I was Stumbling around the net the other day, and came across this post. I read it. Then thought about it. And realized that while I couldn't afford to do everything on the list, I could certainly afford to to anything with a $0 price tag attached, and that it would be a pretty good substitute for playing Sims. Well, some of the time, anyhow.
Now I already have two master's degrees. I don't really need any more. But that doesn't mean my education's over by a long shot. There's a lot I haven't seen, heard, done, or read. A lot of things that I'd like to do before I finally kick the bucket.
You'll find online or in bookstores literally hundreds of books that tell you what you should do or see or learn before you die (or reach the age of thirty, whichever comes first.) If you took them at their word, you'd be spending every single minute of your time watching movies or travelling to far-flung places or reading books, and you'd starve to death before two months passed, because you wouldn't have time to eat.
This list is a little different. For one thing, there's a specific time period involved. One year (though in my case, it'll take longer due to the financial aspects.)
There's a limit to what needs to be done or learned. 20 fiction books, 30 non-fiction books, 3 new skills, 1 language.
And the skills and the books and the language aren't dictated by the author of the post. You can choose what suits you best, which means that everyone's "freeform master's degree" is going to be different.
In my case, I can forsee the non-fiction reading being along the lines of religion and society, religion and science, and a few economic and business texts thrown in. The fiction I've already decided will be classics I haven't read before.
I'm hoping that I can somehow upgrade this jackboot master's programme into a doctorate, which means I'd have to have a theme of sorts, and a topic for a thesis that would develop into a book. Most likely is something to do with the place of religion in society. I wouldn't get the piece of paper, but that isn't the point. The point is, in my case, to produce some original writing on the topic that may somehow be worthy of publication, and might make some contribution to the debate on the place of religion in modern society.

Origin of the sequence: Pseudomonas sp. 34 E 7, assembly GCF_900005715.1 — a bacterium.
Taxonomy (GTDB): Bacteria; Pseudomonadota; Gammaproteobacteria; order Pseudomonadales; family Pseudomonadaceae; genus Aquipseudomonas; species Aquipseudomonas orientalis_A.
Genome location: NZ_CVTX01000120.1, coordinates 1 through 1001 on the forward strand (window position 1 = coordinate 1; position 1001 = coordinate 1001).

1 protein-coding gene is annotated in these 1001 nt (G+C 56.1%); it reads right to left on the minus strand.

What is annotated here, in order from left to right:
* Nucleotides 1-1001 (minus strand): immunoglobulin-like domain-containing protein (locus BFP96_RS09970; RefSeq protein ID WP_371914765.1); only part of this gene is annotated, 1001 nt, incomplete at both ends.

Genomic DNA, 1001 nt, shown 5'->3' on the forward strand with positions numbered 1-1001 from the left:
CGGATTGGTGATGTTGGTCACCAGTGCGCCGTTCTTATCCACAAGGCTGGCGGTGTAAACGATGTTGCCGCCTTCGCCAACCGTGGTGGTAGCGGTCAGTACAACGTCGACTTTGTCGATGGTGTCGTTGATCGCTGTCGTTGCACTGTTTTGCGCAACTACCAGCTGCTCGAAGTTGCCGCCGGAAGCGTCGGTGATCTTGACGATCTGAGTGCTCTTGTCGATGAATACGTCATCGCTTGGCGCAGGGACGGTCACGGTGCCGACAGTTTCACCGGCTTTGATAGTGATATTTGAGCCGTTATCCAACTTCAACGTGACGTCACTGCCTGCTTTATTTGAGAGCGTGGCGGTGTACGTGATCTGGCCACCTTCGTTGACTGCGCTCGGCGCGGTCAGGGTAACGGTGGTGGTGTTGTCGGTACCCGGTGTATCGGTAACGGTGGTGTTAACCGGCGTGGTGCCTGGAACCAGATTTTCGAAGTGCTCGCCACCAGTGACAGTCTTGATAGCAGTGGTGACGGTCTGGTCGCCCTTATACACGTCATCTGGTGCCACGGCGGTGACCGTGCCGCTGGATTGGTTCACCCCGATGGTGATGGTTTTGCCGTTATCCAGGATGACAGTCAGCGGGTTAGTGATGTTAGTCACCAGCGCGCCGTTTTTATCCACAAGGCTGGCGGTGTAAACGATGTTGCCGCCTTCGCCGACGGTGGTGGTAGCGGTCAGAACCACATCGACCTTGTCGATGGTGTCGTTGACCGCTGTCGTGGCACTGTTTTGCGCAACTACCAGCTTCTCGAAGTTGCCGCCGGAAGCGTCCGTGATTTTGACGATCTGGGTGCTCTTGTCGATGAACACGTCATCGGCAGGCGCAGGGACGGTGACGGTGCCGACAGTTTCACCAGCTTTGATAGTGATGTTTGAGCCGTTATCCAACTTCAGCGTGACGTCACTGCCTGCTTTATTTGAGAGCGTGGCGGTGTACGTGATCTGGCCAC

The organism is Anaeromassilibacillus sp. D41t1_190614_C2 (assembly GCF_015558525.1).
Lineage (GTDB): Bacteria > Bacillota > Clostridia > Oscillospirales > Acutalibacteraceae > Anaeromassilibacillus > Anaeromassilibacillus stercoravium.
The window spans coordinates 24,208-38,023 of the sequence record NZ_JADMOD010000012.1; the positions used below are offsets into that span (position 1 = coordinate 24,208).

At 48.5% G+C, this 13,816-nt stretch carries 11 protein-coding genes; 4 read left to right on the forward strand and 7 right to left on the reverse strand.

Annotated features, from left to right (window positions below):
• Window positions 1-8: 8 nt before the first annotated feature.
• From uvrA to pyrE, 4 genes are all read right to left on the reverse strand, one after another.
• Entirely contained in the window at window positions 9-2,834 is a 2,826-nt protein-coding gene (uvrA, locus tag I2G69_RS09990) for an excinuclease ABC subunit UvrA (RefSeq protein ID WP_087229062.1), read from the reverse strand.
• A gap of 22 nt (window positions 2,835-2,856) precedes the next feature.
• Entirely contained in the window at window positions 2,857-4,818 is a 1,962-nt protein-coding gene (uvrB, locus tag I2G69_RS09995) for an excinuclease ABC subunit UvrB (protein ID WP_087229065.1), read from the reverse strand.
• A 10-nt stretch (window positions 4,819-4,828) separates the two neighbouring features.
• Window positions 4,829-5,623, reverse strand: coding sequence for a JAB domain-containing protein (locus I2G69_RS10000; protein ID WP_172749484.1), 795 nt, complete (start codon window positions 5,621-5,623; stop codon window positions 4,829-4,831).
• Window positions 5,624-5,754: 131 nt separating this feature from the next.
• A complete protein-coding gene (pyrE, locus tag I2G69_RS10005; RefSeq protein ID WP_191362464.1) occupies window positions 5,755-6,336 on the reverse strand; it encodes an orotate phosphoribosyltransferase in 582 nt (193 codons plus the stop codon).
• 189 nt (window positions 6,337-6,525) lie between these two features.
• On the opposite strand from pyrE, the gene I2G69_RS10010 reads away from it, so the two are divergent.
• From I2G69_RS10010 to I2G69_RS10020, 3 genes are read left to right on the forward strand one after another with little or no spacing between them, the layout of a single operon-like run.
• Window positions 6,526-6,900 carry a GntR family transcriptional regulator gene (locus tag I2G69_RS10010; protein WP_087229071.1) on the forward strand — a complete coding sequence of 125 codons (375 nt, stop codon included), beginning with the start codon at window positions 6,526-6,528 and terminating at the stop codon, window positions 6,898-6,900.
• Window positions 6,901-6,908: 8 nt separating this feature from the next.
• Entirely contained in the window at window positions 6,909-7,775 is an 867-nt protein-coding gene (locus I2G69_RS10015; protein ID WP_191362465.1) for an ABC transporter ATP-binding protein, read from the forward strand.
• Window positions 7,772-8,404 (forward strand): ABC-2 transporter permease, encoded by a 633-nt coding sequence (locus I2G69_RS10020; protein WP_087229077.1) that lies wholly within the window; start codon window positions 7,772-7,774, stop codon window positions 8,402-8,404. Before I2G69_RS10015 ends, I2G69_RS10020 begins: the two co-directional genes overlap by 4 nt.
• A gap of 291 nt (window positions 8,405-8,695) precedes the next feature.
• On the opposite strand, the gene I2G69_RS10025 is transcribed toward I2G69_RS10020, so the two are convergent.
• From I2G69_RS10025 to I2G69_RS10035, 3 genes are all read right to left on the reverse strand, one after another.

Looking down the list, there are a couple of things that I've already got well covered. Basic presentation and public speaking skills, for one. Been doing presentations of many sorts, and doing them well, for decades now. I don't think toastmasters is going to be able to teach me what I don't already know. Writing well is another skill that I've already acquired. Though I may well read the suggested text, Bird by Bird, as it's available in my public library.
On to what I can start to do, right here, right now.
Blogging is the most obvious choice. I have three blogs right now. One, "Death by Trumpet", I haven't used in years. It was devoted to a particular novel I wrote for November National Novel Writing Month (NaNo) in 2009. I didn't finish posting the book, and I haven't used the blog since.
There's "Confessions of a Slob" which details my somewhat haphazard approach to cleaning and re-organizing my house.
Then there is this blog, which was originally intended to collect my pearls of wisdom on self-improvement, actually became an outlet for publishing some of my sermons (I did tell you I had some public speaking experience, didn't I?), and is now being re-purposed to become the vehicle for this experiment in self-education.
It actually won't change all that much except for one thing: I hereby commit to posting at least twice per week--once on Wednesday, and once on Saturday. And the scope will be somewhat widened--I may publish sermons, or musings on what I've read, or my answers to strange and wonderful philosophical quesions from this blog, or...
So the blog will still be, I hope about building an awesome life. It just won't all be sermons. (Don't y'all deafen me with your cheers, now!)